Tuesday, August 14, 2012
Following up on my previous posts (links below): Wall Street Journal editorial: Mathematically Possible: Correcting the False Assumptions of Obama's Tax Gurus:
It isn't easy being the intellectual frontmen for President Obama's re-election campaign, as the boys at the Brookings-Urban Institute Tax Policy Center are discovering. Their ballyhooed study of Mitt Romney's tax plan looks worse with each new examination.
Mr. Romney's tax plan would cut income tax rates across the board by 20%, while cutting loopholes that mostly benefit those in the highest income classes. The Tax Policy Center claims it is "mathematically impossible" to finance the rate cut without jacking up taxes by $86 billion on the middle class and poor. Mr. Obama has jumped on the study to support his claims that Mr. Romney would raise taxes, though the Republican has proposed no such thing.
The study's biggest distortion is its raw assertion that Mr. Romney would refuse to close certain loopholes. In the appendix, the Tax Policy Center lists, among others, two giant tax deductions that it says would go untouched: the exclusion of interest on tax-exempt municipal bonds, and the exclusion of interest on life insurance savings. The study claims that Mr. Romney won't close these because they are incentives for saving and investment.
One problem: Nowhere do Mitt Romney or his advisers say that these deductions can't be touched. Senior economic adviser Glenn Hubbard says these deductions are definitely "on the table." ...
Scholars at the American Enterprise Institute examined what happens to the Tax Policy Center math when this error is corrected. AEI economic research associate Matt Jensen found that "Both of these exclusions largely benefit the wealthy, and, according to the Treasury Department, added together their repeal would net upwards of $90 billion that could be redistributed to lower-income individuals. That would go a long way towards balancing the supposed $86 billion windfall for the rich and tax hike on the middle class and poor, and it could make the impossible suddenly possible." [How the Tax Policy Center Could Improve its Romney Tax Study]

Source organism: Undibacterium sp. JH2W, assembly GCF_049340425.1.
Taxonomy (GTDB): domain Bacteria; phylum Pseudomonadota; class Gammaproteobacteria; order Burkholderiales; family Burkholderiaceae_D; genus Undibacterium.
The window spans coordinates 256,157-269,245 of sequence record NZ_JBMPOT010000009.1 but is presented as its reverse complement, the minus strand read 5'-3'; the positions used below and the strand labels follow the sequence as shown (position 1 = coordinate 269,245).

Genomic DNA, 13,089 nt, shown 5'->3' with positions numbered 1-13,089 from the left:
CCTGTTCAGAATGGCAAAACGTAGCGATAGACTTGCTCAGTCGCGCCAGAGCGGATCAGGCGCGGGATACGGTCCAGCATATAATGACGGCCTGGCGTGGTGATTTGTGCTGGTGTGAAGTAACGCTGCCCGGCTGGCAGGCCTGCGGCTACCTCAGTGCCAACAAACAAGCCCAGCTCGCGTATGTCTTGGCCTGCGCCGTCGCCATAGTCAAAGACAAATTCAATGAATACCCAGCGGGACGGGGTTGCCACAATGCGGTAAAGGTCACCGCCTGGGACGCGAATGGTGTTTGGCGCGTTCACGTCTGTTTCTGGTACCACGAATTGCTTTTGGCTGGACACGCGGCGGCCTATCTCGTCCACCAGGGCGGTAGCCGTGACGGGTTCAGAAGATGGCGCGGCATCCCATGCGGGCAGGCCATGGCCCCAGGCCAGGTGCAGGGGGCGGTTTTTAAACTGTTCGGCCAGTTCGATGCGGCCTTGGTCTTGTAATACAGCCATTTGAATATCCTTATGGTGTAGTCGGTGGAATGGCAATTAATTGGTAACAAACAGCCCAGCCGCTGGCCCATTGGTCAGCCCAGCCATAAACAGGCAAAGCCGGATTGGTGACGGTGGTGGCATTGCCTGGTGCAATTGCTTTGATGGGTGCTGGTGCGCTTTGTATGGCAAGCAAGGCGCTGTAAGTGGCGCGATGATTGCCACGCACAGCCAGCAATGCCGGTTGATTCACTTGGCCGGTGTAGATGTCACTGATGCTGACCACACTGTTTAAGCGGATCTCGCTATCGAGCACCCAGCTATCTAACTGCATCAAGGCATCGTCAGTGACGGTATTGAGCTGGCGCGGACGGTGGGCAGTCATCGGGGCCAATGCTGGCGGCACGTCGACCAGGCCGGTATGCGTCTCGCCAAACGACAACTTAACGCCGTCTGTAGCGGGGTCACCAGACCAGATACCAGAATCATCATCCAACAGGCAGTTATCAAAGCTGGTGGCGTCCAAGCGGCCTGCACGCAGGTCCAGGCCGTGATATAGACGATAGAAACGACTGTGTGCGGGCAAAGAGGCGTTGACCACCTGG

The AEI analysis warns that these numbers change from year to year, but it concludes that by eliminating these two deductions and a few other smaller ones, Mr. Romney can make his math add up. In other words, poof, no tax hike on the middle class.
This won't stop the Obama campaign from making its false claims, but it ought to at least embarrass the media into questioning them. It should also embarrass the analysts at the Tax Policy Center who claim to be nonpartisan, above-the-fray economists but somehow always seem to provide analysis that serves those who want to raise tax rates.
Prior TaxProf Blog coverage:
- WSJ: The Romney Hood Tax Fairy Tale (Aug. 9, 2012)
- The Romney Tax Plan, the Tax Policy Center, and the Wall Street Journal (Aug. 10, 2012)